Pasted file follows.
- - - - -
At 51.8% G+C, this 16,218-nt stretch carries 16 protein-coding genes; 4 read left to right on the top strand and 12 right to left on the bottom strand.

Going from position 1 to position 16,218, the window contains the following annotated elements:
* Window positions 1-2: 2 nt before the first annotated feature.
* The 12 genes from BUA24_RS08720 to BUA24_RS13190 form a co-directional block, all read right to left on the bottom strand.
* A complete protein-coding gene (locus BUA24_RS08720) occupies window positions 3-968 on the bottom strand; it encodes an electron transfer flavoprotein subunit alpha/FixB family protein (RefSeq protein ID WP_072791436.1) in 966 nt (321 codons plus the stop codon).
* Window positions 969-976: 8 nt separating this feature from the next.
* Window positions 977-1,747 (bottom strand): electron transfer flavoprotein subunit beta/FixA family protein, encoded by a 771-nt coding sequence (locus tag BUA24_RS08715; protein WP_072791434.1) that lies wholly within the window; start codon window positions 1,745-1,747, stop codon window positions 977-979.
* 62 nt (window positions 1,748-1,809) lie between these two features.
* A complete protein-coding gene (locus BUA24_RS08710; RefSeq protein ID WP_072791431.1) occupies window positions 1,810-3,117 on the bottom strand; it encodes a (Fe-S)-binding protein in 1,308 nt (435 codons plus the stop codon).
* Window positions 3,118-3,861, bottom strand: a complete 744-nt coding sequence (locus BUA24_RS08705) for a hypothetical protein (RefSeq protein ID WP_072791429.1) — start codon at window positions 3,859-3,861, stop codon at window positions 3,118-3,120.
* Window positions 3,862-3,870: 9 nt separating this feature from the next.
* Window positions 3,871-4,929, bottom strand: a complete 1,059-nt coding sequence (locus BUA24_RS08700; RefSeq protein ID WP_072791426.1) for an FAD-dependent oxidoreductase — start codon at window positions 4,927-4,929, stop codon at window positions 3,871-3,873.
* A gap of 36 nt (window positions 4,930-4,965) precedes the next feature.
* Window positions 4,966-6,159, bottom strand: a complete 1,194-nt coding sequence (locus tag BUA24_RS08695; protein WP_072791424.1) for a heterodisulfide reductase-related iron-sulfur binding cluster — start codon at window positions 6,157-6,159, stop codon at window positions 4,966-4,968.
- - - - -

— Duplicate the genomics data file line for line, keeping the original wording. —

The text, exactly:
At 51.8% G+C, this 16,218-nt stretch carries 16 protein-coding genes; 4 read left to right on the top strand and 12 right to left on the bottom strand.

Going from position 1 to position 16,218, the window contains the following annotated elements:
* Window positions 1-2: 2 nt before the first annotated feature.
* The 12 genes from BUA24_RS08720 to BUA24_RS13190 form a co-directional block, all read right to left on the bottom strand.
* A complete protein-coding gene (locus BUA24_RS08720) occupies window positions 3-968 on the bottom strand; it encodes an electron transfer flavoprotein subunit alpha/FixB family protein (RefSeq protein ID WP_072791436.1) in 966 nt (321 codons plus the stop codon).
* Window positions 969-976: 8 nt separating this feature from the next.
* Window positions 977-1,747 (bottom strand): electron transfer flavoprotein subunit beta/FixA family protein, encoded by a 771-nt coding sequence (locus tag BUA24_RS08715; protein WP_072791434.1) that lies wholly within the window; start codon window positions 1,745-1,747, stop codon window positions 977-979.
* 62 nt (window positions 1,748-1,809) lie between these two features.
* A complete protein-coding gene (locus BUA24_RS08710; RefSeq protein ID WP_072791431.1) occupies window positions 1,810-3,117 on the bottom strand; it encodes a (Fe-S)-binding protein in 1,308 nt (435 codons plus the stop codon).
* Window positions 3,118-3,861, bottom strand: a complete 744-nt coding sequence (locus BUA24_RS08705) for a hypothetical protein (RefSeq protein ID WP_072791429.1) — start codon at window positions 3,859-3,861, stop codon at window positions 3,118-3,120.
* Window positions 3,862-3,870: 9 nt separating this feature from the next.
* Window positions 3,871-4,929, bottom strand: a complete 1,059-nt coding sequence (locus BUA24_RS08700; RefSeq protein ID WP_072791426.1) for an FAD-dependent oxidoreductase — start codon at window positions 4,927-4,929, stop codon at window positions 3,871-3,873.
* A gap of 36 nt (window positions 4,930-4,965) precedes the next feature.
* Window positions 4,966-6,159, bottom strand: a complete 1,194-nt coding sequence (locus tag BUA24_RS08695; protein WP_072791424.1) for a heterodisulfide reductase-related iron-sulfur binding cluster — start codon at window positions 6,157-6,159, stop codon at window positions 4,966-4,968.